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In 1987, an official definition of “Sustainability” by the Bruntland commission Sustainability was stated as a development that “meets the needs of the present without compromising the ability of future generations to meet their own needs.” Here’s my take on it: it feels to large. I am the future generation as far as I know it. We all are.

For some reason the future and the present are intertwined in my mind. You can’t get to the future without going through the present. I mean that in a Jack Welch “change before you have to” kind of way. Or as Ghandi said: “Be the change you want to see in the world”. So for me, sustainability is about a better way, right now.

Sustainability is about making the right choices in the present to reduce the amount of “unwillful” adaption in the future. To find the preferable course of action from here. Therefore sustainability is necessarily deals with ethics. The better way is doing the right thing now.

In this sense of doing the right thing, sustainability is very possible in present. But such a ethical course of action doesn’t necessarily sustain itself in the future. Times change. Perceptions evolve. New understandings arise. What is right today, could be wrong tomorrow.

Therefore I ask is sustainability even possible? Philosophically speaking, what if I could show that everything evolves and that nothing is ever “able to be sustained”. If nothing had a static state, nothing could be sustainable, right?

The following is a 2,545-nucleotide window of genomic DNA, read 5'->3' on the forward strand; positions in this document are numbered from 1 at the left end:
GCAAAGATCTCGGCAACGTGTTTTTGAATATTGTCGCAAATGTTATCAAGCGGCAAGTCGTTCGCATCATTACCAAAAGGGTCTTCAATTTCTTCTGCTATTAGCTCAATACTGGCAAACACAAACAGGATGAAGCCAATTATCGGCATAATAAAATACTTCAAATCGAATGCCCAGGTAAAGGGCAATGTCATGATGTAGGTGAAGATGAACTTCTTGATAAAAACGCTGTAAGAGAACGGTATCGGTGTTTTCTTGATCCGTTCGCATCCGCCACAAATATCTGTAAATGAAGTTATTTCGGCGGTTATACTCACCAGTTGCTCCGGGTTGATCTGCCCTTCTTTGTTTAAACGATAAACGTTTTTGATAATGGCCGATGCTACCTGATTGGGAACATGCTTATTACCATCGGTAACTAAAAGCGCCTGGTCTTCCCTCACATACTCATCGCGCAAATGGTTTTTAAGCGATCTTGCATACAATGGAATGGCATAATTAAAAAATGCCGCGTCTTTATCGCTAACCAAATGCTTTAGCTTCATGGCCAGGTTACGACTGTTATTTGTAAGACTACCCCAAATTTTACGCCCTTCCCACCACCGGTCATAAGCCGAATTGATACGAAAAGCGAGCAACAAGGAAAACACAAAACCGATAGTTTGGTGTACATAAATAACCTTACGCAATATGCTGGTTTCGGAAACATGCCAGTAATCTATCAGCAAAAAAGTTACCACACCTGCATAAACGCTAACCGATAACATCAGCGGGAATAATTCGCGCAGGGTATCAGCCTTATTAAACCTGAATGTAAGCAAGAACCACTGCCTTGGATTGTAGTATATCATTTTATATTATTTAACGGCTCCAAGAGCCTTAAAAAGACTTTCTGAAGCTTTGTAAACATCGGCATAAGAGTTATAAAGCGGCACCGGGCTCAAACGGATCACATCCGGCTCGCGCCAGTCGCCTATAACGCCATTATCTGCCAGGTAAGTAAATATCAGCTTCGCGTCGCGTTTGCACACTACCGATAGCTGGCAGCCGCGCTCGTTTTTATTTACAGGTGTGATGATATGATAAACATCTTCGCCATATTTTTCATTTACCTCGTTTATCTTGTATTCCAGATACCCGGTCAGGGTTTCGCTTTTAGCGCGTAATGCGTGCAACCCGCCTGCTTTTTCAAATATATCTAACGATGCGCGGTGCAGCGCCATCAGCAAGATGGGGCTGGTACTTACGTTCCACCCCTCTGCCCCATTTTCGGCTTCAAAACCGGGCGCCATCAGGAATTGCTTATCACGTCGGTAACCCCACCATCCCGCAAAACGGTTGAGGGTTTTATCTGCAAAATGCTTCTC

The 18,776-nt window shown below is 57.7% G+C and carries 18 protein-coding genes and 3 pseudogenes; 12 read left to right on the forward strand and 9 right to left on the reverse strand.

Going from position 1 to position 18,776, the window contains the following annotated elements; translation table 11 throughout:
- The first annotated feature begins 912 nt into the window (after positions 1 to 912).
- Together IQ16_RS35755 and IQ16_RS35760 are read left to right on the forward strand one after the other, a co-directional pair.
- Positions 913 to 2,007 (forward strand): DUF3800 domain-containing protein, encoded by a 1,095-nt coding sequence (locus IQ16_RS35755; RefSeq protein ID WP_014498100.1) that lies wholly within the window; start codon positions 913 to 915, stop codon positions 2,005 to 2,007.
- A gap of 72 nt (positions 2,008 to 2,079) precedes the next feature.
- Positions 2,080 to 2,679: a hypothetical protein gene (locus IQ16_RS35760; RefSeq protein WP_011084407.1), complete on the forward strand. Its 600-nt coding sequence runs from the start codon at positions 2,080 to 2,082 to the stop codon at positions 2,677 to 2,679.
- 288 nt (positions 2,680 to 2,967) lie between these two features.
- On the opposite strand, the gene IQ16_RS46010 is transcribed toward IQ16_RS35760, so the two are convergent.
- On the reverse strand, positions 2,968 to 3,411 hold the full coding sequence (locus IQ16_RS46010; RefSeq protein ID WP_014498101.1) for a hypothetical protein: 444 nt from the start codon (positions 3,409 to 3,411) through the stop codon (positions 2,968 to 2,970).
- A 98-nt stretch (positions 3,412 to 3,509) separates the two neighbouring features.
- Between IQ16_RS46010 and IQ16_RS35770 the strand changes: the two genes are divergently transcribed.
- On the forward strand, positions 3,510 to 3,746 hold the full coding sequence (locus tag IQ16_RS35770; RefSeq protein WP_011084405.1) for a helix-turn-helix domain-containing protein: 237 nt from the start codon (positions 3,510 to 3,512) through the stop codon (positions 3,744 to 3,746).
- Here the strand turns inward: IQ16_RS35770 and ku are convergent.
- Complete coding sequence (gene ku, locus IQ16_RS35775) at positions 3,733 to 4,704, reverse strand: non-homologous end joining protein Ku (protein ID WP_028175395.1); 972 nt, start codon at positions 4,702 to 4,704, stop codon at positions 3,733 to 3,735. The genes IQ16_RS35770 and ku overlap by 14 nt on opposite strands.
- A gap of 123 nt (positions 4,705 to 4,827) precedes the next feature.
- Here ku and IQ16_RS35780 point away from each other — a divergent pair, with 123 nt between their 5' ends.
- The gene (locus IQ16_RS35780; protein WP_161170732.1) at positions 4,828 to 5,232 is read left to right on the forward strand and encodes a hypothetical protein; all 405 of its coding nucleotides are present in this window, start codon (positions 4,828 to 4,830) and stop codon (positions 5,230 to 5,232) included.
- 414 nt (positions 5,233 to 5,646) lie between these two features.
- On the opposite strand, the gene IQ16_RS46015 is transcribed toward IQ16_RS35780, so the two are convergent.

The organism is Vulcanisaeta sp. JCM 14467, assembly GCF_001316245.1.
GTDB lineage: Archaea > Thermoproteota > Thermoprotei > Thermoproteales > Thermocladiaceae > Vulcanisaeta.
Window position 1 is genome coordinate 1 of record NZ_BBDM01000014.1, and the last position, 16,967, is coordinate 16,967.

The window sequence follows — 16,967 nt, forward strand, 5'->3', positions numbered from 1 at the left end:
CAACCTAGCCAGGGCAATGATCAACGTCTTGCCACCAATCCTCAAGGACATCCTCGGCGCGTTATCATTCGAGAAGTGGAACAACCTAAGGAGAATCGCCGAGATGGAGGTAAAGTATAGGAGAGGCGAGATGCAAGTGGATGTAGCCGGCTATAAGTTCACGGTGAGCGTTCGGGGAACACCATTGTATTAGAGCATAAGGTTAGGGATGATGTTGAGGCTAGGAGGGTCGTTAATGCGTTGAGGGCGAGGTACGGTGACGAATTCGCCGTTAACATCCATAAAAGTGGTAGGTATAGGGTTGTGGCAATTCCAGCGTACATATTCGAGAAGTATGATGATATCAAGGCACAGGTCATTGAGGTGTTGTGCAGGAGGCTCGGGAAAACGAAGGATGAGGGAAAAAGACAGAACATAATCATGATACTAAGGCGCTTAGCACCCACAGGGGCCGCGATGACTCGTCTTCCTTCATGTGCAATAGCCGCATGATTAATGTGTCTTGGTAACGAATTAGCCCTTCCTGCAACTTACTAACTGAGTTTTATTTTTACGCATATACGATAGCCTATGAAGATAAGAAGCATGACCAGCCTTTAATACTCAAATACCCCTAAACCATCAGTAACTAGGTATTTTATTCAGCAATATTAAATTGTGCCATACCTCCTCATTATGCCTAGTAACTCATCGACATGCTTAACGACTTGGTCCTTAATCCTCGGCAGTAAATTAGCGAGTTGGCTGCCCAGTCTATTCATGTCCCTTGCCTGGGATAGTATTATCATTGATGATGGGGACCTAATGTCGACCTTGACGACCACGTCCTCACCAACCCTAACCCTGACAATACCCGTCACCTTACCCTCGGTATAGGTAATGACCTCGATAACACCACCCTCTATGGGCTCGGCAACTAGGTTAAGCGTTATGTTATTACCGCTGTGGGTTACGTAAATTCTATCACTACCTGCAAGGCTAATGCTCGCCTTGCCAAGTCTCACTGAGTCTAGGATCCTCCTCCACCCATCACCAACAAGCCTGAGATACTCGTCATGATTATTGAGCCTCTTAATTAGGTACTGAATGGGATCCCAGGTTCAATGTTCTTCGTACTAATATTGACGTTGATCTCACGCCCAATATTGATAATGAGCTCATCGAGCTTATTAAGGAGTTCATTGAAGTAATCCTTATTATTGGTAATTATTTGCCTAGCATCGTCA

The very phrase “sustainable development” sounds like an oxymoron. There is an inherent contradiction in linking the terms sustainable and development. In the essence of the word sustainable, there is connotation of a static or stable state. Yet, on the contrary there is nothing static about development. Sustainability characterizes the development yet in a form of constant progression.

Let’s take a look at temperature for signs of a stable state. Right now, the temperature seems like a stable 20℃. Yet, temperatures are rising or falling all day long. So is there such a thing a sustainable temperature?

Maybe sustainability applies itself at a meta level, above constant change. If you go up a level and look at temperatures on average around the world. They are presently rising, when they should be stable. Again, I must ask have they ever been stable? Temperatures have risen and fallen in sequences over the past millions of years. So let’s go up a level again. What governs temperatures? The earth. It has been developing ever since the Big Bang. Let’s stop there for lack of a better understanding of the Universe. The point is that no matter at what level, change is constant. There’s another oxymoron: constant change.

I learn two things from this temperature example. First, I argue that in the absolute, there is no static state. And thus, nothing is sustainable in the absolute. Sustainability must be reframed in relative terms. There can be a relative notion of stability at every level. Second, from this notion of levels, I can induce that sustainability applies itself to systems. I posit that sustainability is possible when staying within the extremes of the system. Not to cross the tipping point of that level of the system. To remain in harmony.

In conclusion, to define sustainability I began with on a personal approach where I perceive the future as the consequence of present actions. Then, more philosophically, I gathered that sustainability requires a relative and system approach. My final definition of sustainability is the following: managing a relative position – by doing the right thing now – to remain within extremes of an ever evolving system.

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